Being Nigerian (In Diaspora) During The Time Of Boko Haram

Thought Catalog / Daniella Urdinlaiz
Thought Catalog / Daniella Urdinlaiz

Last Friday I woke up to news that the jihadist group al-Murabitoun had attacked a hotel in Mali and held over a hundred hostages. Reports stated that 27 people had died by the end of the day. Every day we are haunted by the news of terror in at least one part of the world.

It is easy to feel solidarity with some, while others seem so distant. Perhaps as one writer put it, that is human. Perhaps. Resources are limited, knowledge is limited, and so are attention spans. Indeed if we were to stop and think about the crimes of humanity committed against humanity, from the terrorist attack, to the child who dies of starvation, we would not have time for much else. In truth, maybe we shouldn’t. But idealism, and all of that.

Empathy for humankind, I hope, is something that though it may not be experienced at equivalent intensities at all times, ought to be reserved for all people in all spaces. In fact, the more vulnerable the people, the greater our empathy ought to be. Again, I hope.

Empathy for humankind, I hope, is something that though it may not be experienced at equivalent intensities at all times, ought to be reserved for all people in all spaces.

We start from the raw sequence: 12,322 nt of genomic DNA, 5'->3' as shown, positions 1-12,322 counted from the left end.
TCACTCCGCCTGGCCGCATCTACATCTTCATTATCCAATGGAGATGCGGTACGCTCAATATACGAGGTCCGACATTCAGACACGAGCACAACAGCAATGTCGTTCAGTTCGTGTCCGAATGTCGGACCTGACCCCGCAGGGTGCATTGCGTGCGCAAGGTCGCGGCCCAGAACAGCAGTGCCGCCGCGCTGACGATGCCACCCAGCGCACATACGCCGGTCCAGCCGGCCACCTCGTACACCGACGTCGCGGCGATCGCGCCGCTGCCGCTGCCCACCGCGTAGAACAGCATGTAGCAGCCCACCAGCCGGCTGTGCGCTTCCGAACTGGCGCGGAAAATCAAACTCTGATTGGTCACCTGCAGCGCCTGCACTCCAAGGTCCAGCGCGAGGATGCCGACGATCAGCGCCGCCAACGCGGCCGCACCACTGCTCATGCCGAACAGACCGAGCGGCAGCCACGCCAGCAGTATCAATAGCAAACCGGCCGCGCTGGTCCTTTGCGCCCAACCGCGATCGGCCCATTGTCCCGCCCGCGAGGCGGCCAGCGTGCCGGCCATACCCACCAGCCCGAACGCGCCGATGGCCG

Earlier last week on my mind was a country approximately 1660 kilometres from Mali – Nigeria. Nigeria is the land of my birth, and although every thinking person has a complicated relationship with the socially constructed space they were born into, it is more so when you are from a recently colonized space, a space you left when you were young; a space to you, that like every other space, can feel both like home but also foreign – a familiar yet strange space.

As I negotiate my Nigerian-ness and what it means in adulthood, as an observer of culture and identity, as a person who has always lived so far away, but who would also not claim any other socially constructed space as my primary identity, I begin to wonder what being a Nigerian means too, during the time of Boko Haram. I have heard people from Nigeria say, “Boko Haram is not Nigeria” or “Boko Haram is anti-Nigeria” or “They are not one of us.” And yet here they are, on our soil, taking our children, raping our women, killing our people.